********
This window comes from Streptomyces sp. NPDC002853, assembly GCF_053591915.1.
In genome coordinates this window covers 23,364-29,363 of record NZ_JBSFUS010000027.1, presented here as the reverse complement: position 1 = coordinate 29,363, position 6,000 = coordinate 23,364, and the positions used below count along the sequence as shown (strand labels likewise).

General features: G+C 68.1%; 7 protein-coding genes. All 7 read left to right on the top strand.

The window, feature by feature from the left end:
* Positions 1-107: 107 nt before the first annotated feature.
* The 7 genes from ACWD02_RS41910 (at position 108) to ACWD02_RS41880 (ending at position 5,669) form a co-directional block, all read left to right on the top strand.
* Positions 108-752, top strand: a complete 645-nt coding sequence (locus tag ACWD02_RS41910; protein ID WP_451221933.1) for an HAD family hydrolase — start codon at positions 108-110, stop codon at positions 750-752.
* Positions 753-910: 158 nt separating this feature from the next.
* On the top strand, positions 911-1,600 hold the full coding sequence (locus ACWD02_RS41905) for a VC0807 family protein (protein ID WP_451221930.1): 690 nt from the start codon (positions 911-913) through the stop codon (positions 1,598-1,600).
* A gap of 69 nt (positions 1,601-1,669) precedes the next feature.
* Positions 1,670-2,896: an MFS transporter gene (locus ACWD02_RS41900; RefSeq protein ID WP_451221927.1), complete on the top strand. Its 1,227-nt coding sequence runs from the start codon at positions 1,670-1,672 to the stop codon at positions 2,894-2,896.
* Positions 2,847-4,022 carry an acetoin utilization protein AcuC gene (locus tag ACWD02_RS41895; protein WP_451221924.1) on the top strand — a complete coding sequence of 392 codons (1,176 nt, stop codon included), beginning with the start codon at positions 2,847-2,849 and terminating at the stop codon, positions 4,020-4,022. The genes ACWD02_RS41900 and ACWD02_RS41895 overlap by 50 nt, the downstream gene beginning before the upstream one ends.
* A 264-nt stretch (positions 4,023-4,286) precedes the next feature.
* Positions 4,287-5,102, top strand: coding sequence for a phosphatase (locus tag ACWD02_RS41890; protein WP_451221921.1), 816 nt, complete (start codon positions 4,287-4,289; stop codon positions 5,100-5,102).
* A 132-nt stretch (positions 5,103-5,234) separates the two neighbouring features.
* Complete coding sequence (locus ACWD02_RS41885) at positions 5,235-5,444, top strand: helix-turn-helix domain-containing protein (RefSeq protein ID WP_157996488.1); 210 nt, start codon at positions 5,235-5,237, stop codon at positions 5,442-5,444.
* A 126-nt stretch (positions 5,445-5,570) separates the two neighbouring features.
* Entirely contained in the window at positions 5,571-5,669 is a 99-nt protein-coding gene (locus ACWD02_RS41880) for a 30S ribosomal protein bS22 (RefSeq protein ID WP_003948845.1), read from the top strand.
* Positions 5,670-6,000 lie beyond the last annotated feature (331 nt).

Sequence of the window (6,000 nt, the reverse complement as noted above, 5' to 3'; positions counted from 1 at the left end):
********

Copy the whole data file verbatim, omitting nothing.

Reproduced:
This window comes from Streptomyces sp. NPDC002853, assembly GCF_053591915.1.
In genome coordinates this window covers 23,364-29,363 of record NZ_JBSFUS010000027.1, presented here as the reverse complement: position 1 = coordinate 29,363, position 6,000 = coordinate 23,364, and the positions used below count along the sequence as shown (strand labels likewise).

General features: G+C 68.1%; 7 protein-coding genes. All 7 read left to right on the top strand.

The window, feature by feature from the left end:
* Positions 1-107: 107 nt before the first annotated feature.
* The 7 genes from ACWD02_RS41910 (at position 108) to ACWD02_RS41880 (ending at position 5,669) form a co-directional block, all read left to right on the top strand.
* Positions 108-752, top strand: a complete 645-nt coding sequence (locus tag ACWD02_RS41910; protein ID WP_451221933.1) for an HAD family hydrolase — start codon at positions 108-110, stop codon at positions 750-752.
* Positions 753-910: 158 nt separating this feature from the next.
* On the top strand, positions 911-1,600 hold the full coding sequence (locus ACWD02_RS41905) for a VC0807 family protein (protein ID WP_451221930.1): 690 nt from the start codon (positions 911-913) through the stop codon (positions 1,598-1,600).
* A gap of 69 nt (positions 1,601-1,669) precedes the next feature.
* Positions 1,670-2,896: an MFS transporter gene (locus ACWD02_RS41900; RefSeq protein ID WP_451221927.1), complete on the top strand. Its 1,227-nt coding sequence runs from the start codon at positions 1,670-1,672 to the stop codon at positions 2,894-2,896.
* Positions 2,847-4,022 carry an acetoin utilization protein AcuC gene (locus tag ACWD02_RS41895; protein WP_451221924.1) on the top strand — a complete coding sequence of 392 codons (1,176 nt, stop codon included), beginning with the start codon at positions 2,847-2,849 and terminating at the stop codon, positions 4,020-4,022. The genes ACWD02_RS41900 and ACWD02_RS41895 overlap by 50 nt, the downstream gene beginning before the upstream one ends.
* A 264-nt stretch (positions 4,023-4,286) precedes the next feature.
* Positions 4,287-5,102, top strand: coding sequence for a phosphatase (locus tag ACWD02_RS41890; protein WP_451221921.1), 816 nt, complete (start codon positions 4,287-4,289; stop codon positions 5,100-5,102).
* A 132-nt stretch (positions 5,103-5,234) separates the two neighbouring features.
* Complete coding sequence (locus ACWD02_RS41885) at positions 5,235-5,444, top strand: helix-turn-helix domain-containing protein (RefSeq protein ID WP_157996488.1); 210 nt, start codon at positions 5,235-5,237, stop codon at positions 5,442-5,444.
* A 126-nt stretch (positions 5,445-5,570) separates the two neighbouring features.
* Entirely contained in the window at positions 5,571-5,669 is a 99-nt protein-coding gene (locus ACWD02_RS41880) for a 30S ribosomal protein bS22 (RefSeq protein ID WP_003948845.1), read from the top strand.
* Positions 5,670-6,000 lie beyond the last annotated feature (331 nt).

Sequence of the window (6,000 nt, the reverse complement as noted above, 5' to 3'; positions counted from 1 at the left end):